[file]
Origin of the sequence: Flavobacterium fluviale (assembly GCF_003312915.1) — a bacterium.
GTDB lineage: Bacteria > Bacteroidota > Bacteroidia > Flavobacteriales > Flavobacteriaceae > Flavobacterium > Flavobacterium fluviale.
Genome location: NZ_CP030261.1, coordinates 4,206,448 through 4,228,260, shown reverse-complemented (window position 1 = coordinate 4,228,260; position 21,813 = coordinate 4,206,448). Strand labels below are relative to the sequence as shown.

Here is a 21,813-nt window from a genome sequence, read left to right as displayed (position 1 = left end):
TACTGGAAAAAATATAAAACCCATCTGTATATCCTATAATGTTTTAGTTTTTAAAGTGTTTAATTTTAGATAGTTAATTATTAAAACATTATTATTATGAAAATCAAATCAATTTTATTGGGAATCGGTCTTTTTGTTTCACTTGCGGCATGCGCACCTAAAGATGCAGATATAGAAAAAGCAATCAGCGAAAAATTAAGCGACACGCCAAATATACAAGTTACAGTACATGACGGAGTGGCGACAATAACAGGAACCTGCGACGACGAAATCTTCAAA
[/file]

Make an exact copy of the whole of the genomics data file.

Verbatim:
Origin of the sequence: Flavobacterium fluviale (assembly GCF_003312915.1) — a bacterium.
GTDB lineage: Bacteria > Bacteroidota > Bacteroidia > Flavobacteriales > Flavobacteriaceae > Flavobacterium > Flavobacterium fluviale.
Genome location: NZ_CP030261.1, coordinates 4,206,448 through 4,228,260, shown reverse-complemented (window position 1 = coordinate 4,228,260; position 21,813 = coordinate 4,206,448). Strand labels below are relative to the sequence as shown.

Here is a 21,813-nt window from a genome sequence, read left to right as displayed (position 1 = left end):
TACTGGAAAAAATATAAAACCCATCTGTATATCCTATAATGTTTTAGTTTTTAAAGTGTTTAATTTTAGATAGTTAATTATTAAAACATTATTATTATGAAAATCAAATCAATTTTATTGGGAATCGGTCTTTTTGTTTCACTTGCGGCATGCGCACCTAAAGATGCAGATATAGAAAAAGCAATCAGCGAAAAATTAAGCGACACGCCAAATATACAAGTTACAGTACATGACGGAGTGGCGACAATAACAGGAACCTGCGACGACGAAATCTTCAAA